Rorate Caeli

UPDATED - Synod, week 2 begins: 13-Cardinal Letter Rejected by Pope - Plus, Pell Appeal Ignored

The letter sent by thirteen Cardinals, all of whom are present at the Synod (this is important, since so many Cardinals were deliberately excluded or as kept away as possible from the Synod body because they disagree with the German view that is clearly favored by the Pope), contained specific complaints about the suffocating procedure put in place in order to ensure a specific result.

The letter was signed by Cardinals Caffarra (Bologna), Collins (Toronto), Dolan (New York), Eijk (Utrecht), Erdö (Esztergom-Budapest, president of the Council of the Bishops' Conferences of Europe and Synod Relator-General), Müller (Prefect of Doctrine for the Faith), Napier (Durban, President-Delegate), Pell (Secretary for the Economy), Piacenza (Penitentiary Major)*, Sarah (Prefect of Divine Worship), Scola (Milan*), Urosa (Caracas), Vingt-Trois (Paris, President-Delegate *). [Update: there was a mix-up in the early report by Sandro Magister, later clarified: the four additional signatories were Cardinals DiNardo (Galveston-Houston), Njue (Nairobi, Kenya), Rivera (Mexico City) and Sgreccia (emeritus of the Pontifical Academy for Life)**]. 

The text was the following:

Your Holiness,

As the Synod on the Family begins, and with a desire to see it fruitfully serve the Church and your ministry, we respectfully ask you to consider a number of concerns we have heard from other synod fathers, and which we share.

While the synod’s preparatory document, the "Instrumentum Laboris," has admirable elements, it also has sections that would benefit from substantial reflection and reworking. The new procedures guiding the synod seem to guarantee it excessive influence on the synod’s deliberations and on the final synodal document. As it stands, and given the concerns we have already heard from many of the fathers about its various problematic sections, the "Instrumentum" cannot adequately serve as a guiding text or the foundation of a final document.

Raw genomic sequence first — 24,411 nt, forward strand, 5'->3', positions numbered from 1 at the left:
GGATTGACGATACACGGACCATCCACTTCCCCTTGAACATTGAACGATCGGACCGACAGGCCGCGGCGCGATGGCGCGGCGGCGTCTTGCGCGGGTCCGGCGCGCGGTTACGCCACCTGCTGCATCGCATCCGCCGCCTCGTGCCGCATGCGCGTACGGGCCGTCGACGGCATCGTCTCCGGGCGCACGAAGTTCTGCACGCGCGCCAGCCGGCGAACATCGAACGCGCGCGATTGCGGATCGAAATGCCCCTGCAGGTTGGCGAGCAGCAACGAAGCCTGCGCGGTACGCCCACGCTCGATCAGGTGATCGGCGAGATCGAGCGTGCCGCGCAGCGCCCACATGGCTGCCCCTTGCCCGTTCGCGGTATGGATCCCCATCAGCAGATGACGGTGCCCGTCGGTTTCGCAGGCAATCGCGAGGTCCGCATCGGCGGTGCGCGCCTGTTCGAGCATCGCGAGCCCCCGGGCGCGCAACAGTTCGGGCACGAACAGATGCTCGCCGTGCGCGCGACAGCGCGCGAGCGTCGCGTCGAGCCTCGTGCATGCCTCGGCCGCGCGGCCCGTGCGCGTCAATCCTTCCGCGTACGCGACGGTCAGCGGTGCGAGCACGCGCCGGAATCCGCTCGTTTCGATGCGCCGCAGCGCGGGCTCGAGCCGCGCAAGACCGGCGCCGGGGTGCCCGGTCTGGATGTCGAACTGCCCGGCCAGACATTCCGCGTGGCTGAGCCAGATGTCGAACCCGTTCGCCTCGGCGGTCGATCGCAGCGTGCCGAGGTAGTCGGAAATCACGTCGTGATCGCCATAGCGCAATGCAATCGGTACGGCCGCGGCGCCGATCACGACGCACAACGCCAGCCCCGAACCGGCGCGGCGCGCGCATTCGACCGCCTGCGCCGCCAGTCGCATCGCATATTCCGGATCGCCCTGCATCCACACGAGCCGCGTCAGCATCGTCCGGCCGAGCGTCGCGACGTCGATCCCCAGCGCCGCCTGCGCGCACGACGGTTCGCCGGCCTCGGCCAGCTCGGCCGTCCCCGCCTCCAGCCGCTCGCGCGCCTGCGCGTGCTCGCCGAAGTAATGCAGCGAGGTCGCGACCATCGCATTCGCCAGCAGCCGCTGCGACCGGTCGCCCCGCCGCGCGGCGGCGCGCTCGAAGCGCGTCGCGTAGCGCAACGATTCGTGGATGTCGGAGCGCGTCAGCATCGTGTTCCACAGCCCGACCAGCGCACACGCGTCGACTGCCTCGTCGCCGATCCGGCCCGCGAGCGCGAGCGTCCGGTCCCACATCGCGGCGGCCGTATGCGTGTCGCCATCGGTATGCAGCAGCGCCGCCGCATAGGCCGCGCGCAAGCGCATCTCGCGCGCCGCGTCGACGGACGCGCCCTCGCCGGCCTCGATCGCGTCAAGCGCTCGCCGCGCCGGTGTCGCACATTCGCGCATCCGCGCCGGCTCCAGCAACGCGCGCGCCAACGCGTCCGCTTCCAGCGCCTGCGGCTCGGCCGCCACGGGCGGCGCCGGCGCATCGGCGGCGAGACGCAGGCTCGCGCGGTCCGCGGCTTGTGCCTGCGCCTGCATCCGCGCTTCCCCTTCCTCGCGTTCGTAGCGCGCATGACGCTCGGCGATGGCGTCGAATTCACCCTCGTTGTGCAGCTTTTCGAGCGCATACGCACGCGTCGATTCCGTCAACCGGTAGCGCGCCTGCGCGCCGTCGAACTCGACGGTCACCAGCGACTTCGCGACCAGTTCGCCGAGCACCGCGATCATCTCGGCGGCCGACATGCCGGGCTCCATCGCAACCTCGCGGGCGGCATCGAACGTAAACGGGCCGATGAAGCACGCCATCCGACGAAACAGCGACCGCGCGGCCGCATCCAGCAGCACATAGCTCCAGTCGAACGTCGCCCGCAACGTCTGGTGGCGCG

The new synodal procedures will be seen in some quarters as lacking openness and genuine collegiality. In the past, the process of offering propositions and voting on them served the valuable purpose of taking the measure of the synod fathers' minds. The absence of propositions and their related discussions and voting seems to discourage open debate and to confine discussion to small groups; thus it seems urgent to us that the crafting of propositions to be voted on by the entire synod should be restored. Voting on a final document comes too late in the process for a full review and serious adjustment of the text.

Additionally, the lack of input by the synod fathers in the composition of the drafting committee has created considerable unease. Members have been appointed, not elected, without consultation. Likewise, anyone drafting anything at the level of the small circles should be elected, not appointed.

In turn, these things have created a concern that the new procedures are not true to the traditional spirit and purpose of a synod. It is unclear why these procedural changes are necessary. A number of fathers feel the new process seems designed to facilitate predetermined results on important disputed questions.

Finally and perhaps most urgently, various fathers have expressed concern that a synod designed to address a vital pastoral matter – reinforcing the dignity of marriage and family – may become dominated by the theological/doctrinal issue of Communion for the divorced and civilly remarried. If so, this will inevitably raise even more fundamental issues about how the Church, going forward, should interpret and apply the Word of God, her doctrines and her disciplines to changes in culture. The collapse of liberal Protestant churches in the modern era, accelerated by their abandonment of key elements of Christian belief and practice in the name of pastoral adaptation, warrants great caution in our own synodal discussions.